The RSS Imperative

There’s been a huge amount of discussion about America Online and Yahoo’s plans to start using a system that gives preferential treatment to email messages from companies that pay for delivery. As is typical, there are arguments both for and against the idea of “email postage.”

Some of the arguments “against” may be missing the point.

One of the “against” camps says spammers will simply pay to reach us, like direct marketers do with snail mail. This is wrong because the proposed “pay for guaranteed delivery” offered by Goodmail is for opt-in email only.

Another “against” camp says that personal email will now not get through. However, email servers are good at discriminating between bulk mail with commercial text versus personal communication, and address book “white lists” help. Email servers are not always good at recognizing bulk email that the user has actually requested, which the Goodmail scheme hopes to correct.

The most interesting objection relates to spammers learning to create fake stamps. I wouldn’t put it past them.

Personally, I’m not in either the “for” or “against” camp. I simply don’t care.

More on that in a minute.

Seth Godin, who originated permission-based email marketing at Yoyodyne (acquired by Yahoo in 1998), has been advocating this type of thing for years. In his first post on the news of the quarter-cent per email plans, he says “If you can’t cost-justify that, you shouldn’t be writing to me.”

At first that rubbed me the wrong way. There are a lot of solo entrepreneurs and small businesses to whom this is likely a slap in the face. It’s hard enough to build an opt-in list. Now you will be required to pay to reach that list, after the sweat and toil required to build it.

But then I did the math, and realized Seth is right. It’s not that big an expense, based on the proposed per-email charge. And I should probably get behind this pay-for-play idea so that people will understand just how important good copy is to communicating with prospects.

Here’s the rub, though. I’ve never met a publicly-traded corporation that didn’t crave more of a good thing, and that good thing is money. When you dance with the devil, he always gets to lead… and this per-email charge will increase as fast as the market will allow.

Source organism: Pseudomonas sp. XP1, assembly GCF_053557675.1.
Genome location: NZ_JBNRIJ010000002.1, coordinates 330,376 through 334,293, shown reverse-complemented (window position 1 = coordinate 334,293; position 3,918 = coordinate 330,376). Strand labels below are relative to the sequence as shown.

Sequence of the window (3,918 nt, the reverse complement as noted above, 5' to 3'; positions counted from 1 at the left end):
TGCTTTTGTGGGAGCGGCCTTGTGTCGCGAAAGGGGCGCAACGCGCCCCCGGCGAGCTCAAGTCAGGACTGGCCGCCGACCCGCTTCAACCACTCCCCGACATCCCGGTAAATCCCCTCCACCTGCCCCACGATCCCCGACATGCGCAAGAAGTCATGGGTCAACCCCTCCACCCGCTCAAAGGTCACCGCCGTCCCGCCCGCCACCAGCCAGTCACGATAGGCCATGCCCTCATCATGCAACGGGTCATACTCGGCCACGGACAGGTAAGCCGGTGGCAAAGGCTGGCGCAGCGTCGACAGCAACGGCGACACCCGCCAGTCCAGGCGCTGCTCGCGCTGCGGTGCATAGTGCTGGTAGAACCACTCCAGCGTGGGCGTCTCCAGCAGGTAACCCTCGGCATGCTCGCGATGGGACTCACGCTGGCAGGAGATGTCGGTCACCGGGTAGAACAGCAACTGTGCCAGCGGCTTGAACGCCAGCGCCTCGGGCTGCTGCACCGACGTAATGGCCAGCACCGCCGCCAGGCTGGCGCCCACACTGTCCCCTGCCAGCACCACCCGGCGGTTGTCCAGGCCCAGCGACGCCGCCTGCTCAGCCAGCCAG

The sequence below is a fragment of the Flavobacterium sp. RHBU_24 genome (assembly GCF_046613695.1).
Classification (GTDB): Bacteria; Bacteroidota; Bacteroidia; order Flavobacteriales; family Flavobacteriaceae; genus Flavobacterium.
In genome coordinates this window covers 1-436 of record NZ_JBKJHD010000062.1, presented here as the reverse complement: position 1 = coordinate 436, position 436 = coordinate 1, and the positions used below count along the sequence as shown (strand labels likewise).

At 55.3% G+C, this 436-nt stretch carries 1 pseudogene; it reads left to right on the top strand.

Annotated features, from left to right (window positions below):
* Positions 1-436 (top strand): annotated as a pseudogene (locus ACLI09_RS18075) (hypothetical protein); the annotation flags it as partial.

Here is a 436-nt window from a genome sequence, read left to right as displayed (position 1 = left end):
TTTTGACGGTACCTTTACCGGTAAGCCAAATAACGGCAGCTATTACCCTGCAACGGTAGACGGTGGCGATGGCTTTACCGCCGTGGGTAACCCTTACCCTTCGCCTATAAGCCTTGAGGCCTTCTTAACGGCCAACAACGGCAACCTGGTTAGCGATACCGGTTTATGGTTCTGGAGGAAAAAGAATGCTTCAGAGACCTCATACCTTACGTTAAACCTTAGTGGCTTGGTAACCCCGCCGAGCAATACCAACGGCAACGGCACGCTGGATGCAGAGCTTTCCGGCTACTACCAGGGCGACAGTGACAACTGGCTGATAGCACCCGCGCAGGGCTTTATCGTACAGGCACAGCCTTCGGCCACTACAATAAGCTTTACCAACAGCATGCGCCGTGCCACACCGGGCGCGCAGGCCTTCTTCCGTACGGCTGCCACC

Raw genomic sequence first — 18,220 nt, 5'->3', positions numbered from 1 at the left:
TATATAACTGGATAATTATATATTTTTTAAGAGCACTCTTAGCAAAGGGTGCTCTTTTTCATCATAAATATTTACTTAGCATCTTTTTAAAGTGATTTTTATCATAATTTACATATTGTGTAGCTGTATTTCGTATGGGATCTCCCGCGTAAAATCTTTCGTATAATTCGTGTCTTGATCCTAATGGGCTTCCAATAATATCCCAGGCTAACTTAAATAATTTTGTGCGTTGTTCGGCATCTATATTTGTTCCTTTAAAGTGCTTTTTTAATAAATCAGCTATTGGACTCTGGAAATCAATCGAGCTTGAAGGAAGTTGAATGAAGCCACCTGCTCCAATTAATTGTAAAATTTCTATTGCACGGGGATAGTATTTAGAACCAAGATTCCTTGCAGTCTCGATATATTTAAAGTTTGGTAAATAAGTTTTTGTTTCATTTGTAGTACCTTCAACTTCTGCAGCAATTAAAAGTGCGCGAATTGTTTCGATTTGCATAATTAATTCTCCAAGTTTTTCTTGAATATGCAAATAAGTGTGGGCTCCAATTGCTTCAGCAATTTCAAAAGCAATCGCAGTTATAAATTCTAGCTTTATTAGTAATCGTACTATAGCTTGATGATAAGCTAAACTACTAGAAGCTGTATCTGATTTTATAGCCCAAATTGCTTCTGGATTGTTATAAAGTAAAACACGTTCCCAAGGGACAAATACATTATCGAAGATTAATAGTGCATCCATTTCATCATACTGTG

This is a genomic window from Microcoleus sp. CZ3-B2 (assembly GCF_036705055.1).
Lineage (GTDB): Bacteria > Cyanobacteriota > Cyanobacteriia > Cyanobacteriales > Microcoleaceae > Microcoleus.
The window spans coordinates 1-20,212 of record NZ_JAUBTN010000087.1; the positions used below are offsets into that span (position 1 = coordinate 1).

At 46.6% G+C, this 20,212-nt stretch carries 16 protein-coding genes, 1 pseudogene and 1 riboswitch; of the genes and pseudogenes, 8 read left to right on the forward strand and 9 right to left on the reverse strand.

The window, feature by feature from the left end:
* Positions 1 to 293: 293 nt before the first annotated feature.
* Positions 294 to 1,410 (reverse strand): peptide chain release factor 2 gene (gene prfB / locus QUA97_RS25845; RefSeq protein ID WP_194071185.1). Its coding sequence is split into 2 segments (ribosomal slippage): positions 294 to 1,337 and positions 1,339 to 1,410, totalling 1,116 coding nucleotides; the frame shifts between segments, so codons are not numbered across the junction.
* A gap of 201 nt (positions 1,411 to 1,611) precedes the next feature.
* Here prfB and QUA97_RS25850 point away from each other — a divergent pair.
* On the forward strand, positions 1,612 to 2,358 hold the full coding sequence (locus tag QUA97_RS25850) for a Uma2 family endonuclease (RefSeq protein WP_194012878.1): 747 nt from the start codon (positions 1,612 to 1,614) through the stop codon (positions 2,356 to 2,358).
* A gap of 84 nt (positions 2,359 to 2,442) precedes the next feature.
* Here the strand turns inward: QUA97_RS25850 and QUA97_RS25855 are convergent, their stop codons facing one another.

I’ve never enjoyed corporations of any size telling me what to do. So I usually find an end around.

Have you figured out yet why I don’t care about email postage? That’s right – because in this case, the “end around” is superior to the problem.

For content delivery and opt-in marketing, RSS is simply better. And no one can ever charge you or interfere with this direct, opt-in channel to your readers and prospects.

I discussed the email postage issue over the weekend with Raj Dash of the RSS Cases blog. With regard to the control issue, he put it this way:

As long as the “little guy” has a text editor, he can create a web feed. As long as Internet users can find a (free or paid) RSS/ Atom feed reader, they can read your feed.

Now of course this leads right back into the argument that “RSS is not ready for primetime”, and “we still need email to reach the masses.” Of course, this argument is correct.

For now.

My challenge to you is to quit being complacent regarding the speed of RSS adoption. Start educating your readers about the benefits of RSS over email subscriptions. Steal my RSS tutorial if you want, but take matters into your own hands.

If you feel like global corporations will necessarily determine your destiny, you fail to grasp how empowering the Internet currently is. This won’t be the last time large corporations try to exert control over this medium. There’s a lot more coming.

Don’t let big companies extort money from you to reach people who have already asked to hear from you. Use RSS.

Let’s not wait for Microsoft to educate the masses about RSS. Let’s do it ourselves.

Who’s writing this script? Us, or the Fortune 500?